All of her life, a Seymour woman stood up for those who couldn’t stand up for themselves.
Anne Baxter fought for the rights of local adults and children with disabilities, making sure they had the best care and quality of life.
She helped organize a bowling league for the disabled and would dress up as Dazy Bo the clown, bringing smiles to people’s faces at community events.
Baxter died Friday. She was 81.
She is survived by her children, Shelli Baxter, Sharon Allman and Patrick Baxter; four grandchildren; and four great-grandchildren. Her husband, Ralph, preceded her in death May 29, 1997.
The funeral service will be 11 a.m. Thursday at Voss and Sons Funeral Home in Seymour. Visitation will be from 4 to 8 p.m. today.
Perhaps her most important role was that of mother to her three children, one of whom, Shelli, led her to her work with the local Association for Retarded Citizens, now known as The Arc of Jackson County. She served as the organization’s executive coordinator for five counties and was president of the local chapter, which presents the Baxter Service Award each year to a caregiver.
The Arc continues its work today of helping provide resources, information and funding for residents living with physical and cognitive disabilities.
Her dedication and passion for others touched many people’s lives, including Floyd Amburgey of Seymour.
“I’ve known Anne since 1990. I met her when I worked at Developmental Services Inc. Her daughter, Shelli, worked there also,” said Amburgey, who now works for the city’s parks and recreation department. “She came in dressed as a professional clown and said to me, ‘I’ve met a thousand people today, and you are the nicest one.’ I looked at her and said, ‘I’ve met a thousand people today, and you are lying.’”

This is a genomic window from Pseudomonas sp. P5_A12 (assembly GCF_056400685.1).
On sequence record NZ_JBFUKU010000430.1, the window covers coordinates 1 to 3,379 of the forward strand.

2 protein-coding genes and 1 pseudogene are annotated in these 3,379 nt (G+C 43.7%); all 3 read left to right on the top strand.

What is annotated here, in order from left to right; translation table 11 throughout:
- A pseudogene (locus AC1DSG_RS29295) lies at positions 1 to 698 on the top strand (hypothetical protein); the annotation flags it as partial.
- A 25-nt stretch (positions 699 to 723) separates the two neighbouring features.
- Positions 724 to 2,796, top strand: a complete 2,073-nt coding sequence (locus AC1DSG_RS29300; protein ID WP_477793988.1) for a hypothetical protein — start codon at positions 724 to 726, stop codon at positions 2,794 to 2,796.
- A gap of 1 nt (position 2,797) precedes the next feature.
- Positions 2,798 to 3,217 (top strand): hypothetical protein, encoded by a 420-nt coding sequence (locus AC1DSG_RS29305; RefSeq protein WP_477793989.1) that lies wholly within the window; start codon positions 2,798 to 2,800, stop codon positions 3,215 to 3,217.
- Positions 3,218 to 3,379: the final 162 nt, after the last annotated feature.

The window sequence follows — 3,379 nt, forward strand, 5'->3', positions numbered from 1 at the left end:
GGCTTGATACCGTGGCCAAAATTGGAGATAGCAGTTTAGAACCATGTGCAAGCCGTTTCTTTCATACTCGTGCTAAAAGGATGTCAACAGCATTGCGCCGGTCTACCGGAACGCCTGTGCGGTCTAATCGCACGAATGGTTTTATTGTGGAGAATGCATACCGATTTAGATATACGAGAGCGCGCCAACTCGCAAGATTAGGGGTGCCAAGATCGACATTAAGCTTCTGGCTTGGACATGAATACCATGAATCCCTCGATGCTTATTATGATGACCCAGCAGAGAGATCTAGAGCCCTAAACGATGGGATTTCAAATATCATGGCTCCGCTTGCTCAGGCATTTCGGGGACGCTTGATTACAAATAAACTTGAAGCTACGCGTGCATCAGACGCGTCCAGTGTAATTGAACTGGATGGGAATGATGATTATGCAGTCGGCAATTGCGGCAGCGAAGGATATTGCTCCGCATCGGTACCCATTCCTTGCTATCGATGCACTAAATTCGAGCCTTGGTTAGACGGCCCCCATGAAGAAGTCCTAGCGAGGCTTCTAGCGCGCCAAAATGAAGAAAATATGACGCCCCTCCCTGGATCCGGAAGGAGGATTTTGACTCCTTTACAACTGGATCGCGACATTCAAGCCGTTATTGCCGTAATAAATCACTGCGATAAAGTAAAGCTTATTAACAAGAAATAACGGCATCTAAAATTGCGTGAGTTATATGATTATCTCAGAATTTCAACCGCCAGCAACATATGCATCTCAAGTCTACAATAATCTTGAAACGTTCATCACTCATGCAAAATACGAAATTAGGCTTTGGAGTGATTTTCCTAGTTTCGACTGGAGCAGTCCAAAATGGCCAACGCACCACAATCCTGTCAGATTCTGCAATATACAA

After sharing a laugh, the two became great friends.
“She had a great sense of humor,” Amburgey said.
After moving to Seymour in 1993, Amburgey became involved with The Arc and was asked to take a class in partners in policymaking in Indianapolis. To make sure he had transportation, Baxter took the class, too, and they graduated together.
“She taught me how to be an advocate, and she made sure I had what I needed,” he said.
Greatly saddened by Baxter’s death, Amburgey said he would miss her personality the most.
“If the room was dark and she walked in, she would light it up,” he said. “Her personality was that bright.”
Former Seymour resident Sandy Martsolf bowled with Baxter and helped her with the junior bowling league.
“What I remember most about Anne is that she always found something positive in every situation,” Martsolf said. “She set a great example for all of us.”
Debbie Davis of Seymour worked in the group home where Shelli lived and said Baxter became a mother to everyone who knew her.
“Anne was our ‘Mother Baxter,’” Davis said. “She got to know you and love you on a one-to-one basis. She was a wonderful mom, so caring and giving to all. Her involvement within the community and her church will never be forgotten.”
Baxter had been a member of Peter’s Switch Church of the Nazarene.
Besides The Arc, Baxter also served as the activities director for the former Jackson Park Convalescent Center and was secretary for the Women’s International Bowling Congress at what was then known as Starlite Bowl in Seymour.
Retired Tribune writer and editor Joanne Persinger said she remembers interviewing Baxter for stories about people with special needs, including when the state closed Muscatatuck State Developmental Center in Butlerville, a residential facility for people with mental disabilities.
“She was a fierce fighter for those who needed help,” Persinger said. “Yes, Anne was a great friend, a tireless worker and a champion for the disabled. If something needed doing, she did it. If something needed saying, she said it. She was one tough lady.”
Memorial contributions in Baxter’s name may be made to The Arc of Jackson County.